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Letter of protection for the Jews of Ichenhausen


manuscript in old writing

Until the nineteenth century, the residence and trading rights of Jews in the German territories were defined in purchased letters of protection (Schutzbriefe). In most cases these letters were awarded to individual Jews by the local nobility, and many not only specified the duration of residence and the terms of purchase, but also contained additional provisions and restrictions, including rules on the marriage of children, the inheritance of the conferred rights, travel regulations and the levying and amount of taxes.

In the second half of the seventeenth century, a growing number of letters of protection were issued to entire communities. One example is that awarded in 1717 to the Jews of Ichenhausen, which was part of the Margraviate of Burgau in Upper Swabia. This document, known as the Burgauer Rezess (Burgau Settlement), replaced and annulled all the letters that had previously been granted to individual Jewish residents of the town.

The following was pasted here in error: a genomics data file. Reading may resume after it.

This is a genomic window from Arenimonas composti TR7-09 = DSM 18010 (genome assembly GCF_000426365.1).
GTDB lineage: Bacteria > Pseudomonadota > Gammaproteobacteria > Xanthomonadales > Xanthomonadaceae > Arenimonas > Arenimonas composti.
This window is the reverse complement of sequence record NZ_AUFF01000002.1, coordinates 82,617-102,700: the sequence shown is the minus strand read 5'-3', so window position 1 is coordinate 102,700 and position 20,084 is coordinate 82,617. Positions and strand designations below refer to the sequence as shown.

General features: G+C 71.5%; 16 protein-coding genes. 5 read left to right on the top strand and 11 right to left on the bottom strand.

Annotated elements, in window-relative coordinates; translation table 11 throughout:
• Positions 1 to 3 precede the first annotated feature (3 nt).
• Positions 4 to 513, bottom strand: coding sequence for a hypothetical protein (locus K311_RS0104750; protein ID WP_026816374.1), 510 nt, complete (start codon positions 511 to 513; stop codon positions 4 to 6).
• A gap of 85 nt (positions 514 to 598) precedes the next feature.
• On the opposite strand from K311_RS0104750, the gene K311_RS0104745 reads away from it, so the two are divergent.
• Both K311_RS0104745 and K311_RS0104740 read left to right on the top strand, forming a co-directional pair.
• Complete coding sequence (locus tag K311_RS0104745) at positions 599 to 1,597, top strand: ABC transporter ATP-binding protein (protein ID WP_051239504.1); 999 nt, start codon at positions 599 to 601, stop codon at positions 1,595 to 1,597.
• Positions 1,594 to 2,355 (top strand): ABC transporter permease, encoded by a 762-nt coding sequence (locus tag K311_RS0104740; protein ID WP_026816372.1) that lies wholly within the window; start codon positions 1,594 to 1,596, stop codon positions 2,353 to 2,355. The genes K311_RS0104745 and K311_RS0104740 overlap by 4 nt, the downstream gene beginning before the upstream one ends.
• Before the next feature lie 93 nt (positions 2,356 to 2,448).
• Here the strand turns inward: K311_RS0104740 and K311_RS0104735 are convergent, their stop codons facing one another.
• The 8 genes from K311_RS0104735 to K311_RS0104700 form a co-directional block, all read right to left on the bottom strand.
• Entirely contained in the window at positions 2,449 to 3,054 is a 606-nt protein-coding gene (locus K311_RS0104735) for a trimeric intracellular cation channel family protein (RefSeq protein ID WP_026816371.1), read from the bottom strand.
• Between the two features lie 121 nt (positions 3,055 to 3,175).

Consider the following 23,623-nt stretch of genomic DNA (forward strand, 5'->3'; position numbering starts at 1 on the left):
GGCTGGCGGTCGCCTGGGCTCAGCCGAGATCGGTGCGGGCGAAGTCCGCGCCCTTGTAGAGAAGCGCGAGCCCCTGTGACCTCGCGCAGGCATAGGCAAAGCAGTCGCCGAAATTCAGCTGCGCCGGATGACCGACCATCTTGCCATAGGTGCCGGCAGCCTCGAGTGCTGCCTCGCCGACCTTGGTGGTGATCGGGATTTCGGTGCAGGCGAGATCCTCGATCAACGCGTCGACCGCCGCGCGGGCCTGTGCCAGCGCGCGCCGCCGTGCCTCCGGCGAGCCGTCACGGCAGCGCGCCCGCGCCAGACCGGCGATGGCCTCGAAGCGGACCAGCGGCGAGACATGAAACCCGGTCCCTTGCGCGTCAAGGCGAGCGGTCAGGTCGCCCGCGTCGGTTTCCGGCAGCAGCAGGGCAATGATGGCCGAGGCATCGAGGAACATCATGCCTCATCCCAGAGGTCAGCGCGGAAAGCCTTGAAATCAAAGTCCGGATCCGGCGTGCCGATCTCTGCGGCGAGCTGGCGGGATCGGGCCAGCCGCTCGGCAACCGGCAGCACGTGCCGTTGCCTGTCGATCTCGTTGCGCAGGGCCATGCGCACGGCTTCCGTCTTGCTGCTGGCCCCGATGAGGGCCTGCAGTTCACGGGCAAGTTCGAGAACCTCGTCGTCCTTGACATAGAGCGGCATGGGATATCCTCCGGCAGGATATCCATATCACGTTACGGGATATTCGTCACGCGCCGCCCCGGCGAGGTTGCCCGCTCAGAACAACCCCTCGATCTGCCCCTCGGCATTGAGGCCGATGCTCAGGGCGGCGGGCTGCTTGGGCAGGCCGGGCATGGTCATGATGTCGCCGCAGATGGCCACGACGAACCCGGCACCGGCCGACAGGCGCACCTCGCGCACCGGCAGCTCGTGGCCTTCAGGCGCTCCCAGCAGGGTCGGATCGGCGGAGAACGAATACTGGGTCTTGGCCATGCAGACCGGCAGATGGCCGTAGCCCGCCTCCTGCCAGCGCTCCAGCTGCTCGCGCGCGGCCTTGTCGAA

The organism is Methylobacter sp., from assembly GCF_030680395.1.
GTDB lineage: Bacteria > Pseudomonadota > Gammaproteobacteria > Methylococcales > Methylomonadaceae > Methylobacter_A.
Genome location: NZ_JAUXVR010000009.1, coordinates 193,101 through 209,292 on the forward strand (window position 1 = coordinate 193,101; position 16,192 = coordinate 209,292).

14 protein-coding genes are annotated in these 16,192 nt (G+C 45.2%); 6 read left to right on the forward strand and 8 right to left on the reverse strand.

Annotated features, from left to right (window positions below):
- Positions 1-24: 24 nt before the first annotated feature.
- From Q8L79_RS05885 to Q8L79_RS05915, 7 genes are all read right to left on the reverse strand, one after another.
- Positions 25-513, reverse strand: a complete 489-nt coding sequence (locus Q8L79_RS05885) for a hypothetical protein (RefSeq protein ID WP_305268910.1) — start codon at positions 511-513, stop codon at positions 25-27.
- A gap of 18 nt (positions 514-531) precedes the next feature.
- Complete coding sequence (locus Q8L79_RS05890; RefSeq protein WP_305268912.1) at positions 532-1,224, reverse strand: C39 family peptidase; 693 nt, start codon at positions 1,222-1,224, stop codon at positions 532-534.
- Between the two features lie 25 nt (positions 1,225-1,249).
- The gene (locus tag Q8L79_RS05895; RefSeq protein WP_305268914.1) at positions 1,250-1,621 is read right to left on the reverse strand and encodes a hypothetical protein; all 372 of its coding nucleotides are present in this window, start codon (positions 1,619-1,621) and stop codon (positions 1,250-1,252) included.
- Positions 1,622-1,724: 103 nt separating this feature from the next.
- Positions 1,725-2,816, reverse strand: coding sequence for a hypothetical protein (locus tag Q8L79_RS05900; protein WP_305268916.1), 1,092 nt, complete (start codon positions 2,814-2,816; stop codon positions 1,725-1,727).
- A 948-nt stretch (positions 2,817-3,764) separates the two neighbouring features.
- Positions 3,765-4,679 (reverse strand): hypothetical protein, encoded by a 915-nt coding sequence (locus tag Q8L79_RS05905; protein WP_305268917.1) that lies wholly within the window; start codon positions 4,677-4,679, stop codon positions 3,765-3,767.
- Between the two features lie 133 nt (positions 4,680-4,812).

The provisions in this quite favorable letter included permanent residence rights, the entitlement of inheritance (restricted, however, to the thirty-five houses already owned by Jews), unlimited trading rights, unhindered religious practice, and the application of Jewish law in internal Jewish affairs. The letter also regulated the different taxes that could be levied on Jews and the fixed amount of Schutzgeld (protection money) they had to pay.  Finally, it demanded that Jews, who made up almost half the local population, show "all due respect and obedience."

Object Details:
Letter of protection for the Jews of Ichenhausen
Ichenhausen, October 1717
Ink on paper
35 x 21 cm
Gift of Paul Anthony Seshold, Marilyn and Jonathan Glago

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